Consumers’ Attitudes Toward Open Dating of USDA-Regulated Foods
Open dates on food products help retailers decide how long to display products for sale (“sell-by” date) or help consumers know by when to purchase or use products for best quality (“use-by” date or “best-if-used by” date). With the exception of infant formula and some baby foods, federal regulations in the United States do not require open dating; thus, for many products consistent information on product shelf life is not available to consumers. This study used focus groups to explore consumers’ use and understanding of open dates and consumers’ attitudes toward a federally mandated open dating system for US Department of Agriculture (USDA)-regulated foods. Consistent with previous consumer research on open dating, many of our focus group participants rely on open dates to determine storage time. However, some participants are confused by the use of different open date statements. Most focus group participants enthusiastically support Federal regulations that would require manufacturers to provide open dates, preferably use-by dates, on all USDA-regulated products. Although current open dating practices are generally quality based, participants believe mandatory open dating is necessary to ensure the safety of foods. Regulators can use the study findings to assist in developing labeling policy for open dating.<?XML:NAMESPACE PREFIX = O /><O:P> </O:P>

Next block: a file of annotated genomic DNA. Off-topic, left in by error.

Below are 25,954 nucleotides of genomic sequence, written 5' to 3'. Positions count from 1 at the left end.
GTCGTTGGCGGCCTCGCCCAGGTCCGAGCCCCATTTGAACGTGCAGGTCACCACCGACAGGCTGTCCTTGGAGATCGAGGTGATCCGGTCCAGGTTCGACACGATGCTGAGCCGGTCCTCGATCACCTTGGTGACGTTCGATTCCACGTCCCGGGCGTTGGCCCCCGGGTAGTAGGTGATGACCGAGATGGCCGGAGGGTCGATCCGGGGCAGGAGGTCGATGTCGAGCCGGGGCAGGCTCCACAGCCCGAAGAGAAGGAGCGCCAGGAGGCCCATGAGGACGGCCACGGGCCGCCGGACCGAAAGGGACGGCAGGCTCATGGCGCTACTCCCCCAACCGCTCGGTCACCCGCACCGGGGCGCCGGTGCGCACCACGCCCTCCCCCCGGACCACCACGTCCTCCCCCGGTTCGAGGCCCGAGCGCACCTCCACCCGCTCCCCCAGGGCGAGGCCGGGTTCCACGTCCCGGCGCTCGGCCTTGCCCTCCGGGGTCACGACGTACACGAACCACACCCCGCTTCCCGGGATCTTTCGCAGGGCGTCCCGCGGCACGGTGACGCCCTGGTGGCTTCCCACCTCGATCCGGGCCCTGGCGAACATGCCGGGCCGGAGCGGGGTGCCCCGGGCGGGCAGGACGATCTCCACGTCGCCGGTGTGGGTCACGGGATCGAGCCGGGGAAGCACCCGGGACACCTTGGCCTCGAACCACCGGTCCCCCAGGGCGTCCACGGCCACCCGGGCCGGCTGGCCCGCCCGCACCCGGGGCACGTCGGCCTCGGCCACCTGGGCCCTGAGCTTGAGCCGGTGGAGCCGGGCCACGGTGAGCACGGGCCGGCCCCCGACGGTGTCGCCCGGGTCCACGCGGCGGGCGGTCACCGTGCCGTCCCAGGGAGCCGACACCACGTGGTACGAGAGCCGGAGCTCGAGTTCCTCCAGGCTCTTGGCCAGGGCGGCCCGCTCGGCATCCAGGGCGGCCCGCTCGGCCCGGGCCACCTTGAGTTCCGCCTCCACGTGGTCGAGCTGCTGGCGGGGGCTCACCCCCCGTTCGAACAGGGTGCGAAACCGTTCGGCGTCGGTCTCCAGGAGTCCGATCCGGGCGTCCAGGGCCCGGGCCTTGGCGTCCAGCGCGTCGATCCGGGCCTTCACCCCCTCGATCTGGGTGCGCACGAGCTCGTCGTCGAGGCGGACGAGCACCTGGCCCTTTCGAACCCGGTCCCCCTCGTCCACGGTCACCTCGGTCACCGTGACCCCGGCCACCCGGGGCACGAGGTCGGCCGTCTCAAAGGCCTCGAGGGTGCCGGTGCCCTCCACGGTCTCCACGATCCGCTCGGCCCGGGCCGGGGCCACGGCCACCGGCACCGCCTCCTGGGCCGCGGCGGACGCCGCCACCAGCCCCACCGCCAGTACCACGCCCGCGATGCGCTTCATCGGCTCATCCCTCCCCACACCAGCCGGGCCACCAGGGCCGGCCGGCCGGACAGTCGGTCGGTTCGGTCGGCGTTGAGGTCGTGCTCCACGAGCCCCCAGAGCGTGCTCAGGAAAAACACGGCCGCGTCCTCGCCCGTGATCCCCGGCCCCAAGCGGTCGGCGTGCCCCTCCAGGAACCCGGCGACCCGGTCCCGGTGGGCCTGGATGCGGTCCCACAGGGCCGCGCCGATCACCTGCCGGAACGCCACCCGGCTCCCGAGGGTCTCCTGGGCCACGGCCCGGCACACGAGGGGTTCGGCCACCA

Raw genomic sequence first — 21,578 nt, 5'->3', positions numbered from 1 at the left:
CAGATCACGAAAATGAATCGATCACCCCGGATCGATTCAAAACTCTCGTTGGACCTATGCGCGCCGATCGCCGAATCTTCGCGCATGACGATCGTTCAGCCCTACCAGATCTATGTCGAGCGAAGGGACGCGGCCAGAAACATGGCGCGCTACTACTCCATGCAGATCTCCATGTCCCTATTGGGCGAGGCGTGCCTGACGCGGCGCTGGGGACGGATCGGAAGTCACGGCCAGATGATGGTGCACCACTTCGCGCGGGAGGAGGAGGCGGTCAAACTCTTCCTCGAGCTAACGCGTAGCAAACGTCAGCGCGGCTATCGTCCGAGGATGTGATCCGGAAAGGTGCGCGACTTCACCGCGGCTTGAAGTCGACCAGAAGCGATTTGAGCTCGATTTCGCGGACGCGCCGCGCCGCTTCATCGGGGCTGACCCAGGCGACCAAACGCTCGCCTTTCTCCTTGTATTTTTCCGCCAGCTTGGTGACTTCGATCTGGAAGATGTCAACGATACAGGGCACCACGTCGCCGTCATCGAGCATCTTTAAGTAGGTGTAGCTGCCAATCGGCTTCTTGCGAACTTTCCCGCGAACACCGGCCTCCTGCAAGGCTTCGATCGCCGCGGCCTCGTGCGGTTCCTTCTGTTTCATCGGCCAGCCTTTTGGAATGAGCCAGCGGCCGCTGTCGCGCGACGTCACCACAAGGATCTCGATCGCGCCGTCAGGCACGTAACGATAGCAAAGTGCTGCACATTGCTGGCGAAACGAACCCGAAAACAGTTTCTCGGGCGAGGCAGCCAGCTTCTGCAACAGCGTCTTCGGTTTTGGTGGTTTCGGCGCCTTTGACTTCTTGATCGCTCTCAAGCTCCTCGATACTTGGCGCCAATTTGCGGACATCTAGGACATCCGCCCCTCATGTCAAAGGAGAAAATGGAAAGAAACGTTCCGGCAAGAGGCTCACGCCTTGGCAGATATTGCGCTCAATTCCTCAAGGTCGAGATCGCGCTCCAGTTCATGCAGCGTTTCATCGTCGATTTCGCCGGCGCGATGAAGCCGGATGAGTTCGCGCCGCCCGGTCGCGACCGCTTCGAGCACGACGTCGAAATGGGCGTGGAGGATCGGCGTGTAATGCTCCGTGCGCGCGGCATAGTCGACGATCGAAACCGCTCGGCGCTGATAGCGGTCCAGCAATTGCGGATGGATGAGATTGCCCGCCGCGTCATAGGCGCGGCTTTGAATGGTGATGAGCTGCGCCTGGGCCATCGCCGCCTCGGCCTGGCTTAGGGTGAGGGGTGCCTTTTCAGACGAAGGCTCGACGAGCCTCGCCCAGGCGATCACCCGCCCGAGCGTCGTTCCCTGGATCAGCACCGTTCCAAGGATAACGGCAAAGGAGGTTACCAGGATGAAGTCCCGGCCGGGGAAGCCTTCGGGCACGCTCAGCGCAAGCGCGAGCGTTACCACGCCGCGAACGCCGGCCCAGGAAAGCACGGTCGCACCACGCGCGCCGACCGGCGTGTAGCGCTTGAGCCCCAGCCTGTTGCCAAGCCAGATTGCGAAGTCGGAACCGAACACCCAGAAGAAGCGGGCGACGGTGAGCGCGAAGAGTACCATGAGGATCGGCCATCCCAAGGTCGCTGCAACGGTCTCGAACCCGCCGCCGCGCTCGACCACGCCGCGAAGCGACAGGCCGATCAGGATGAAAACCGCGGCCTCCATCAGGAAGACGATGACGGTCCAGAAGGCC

Cates, S., Kosa, K., Post, R. C., & Canavan, J. (2004). Consumers’ Attitudes Toward Open Dating of USDA-Regulated Foods. Food Protection Trends, 24(2), 82-88.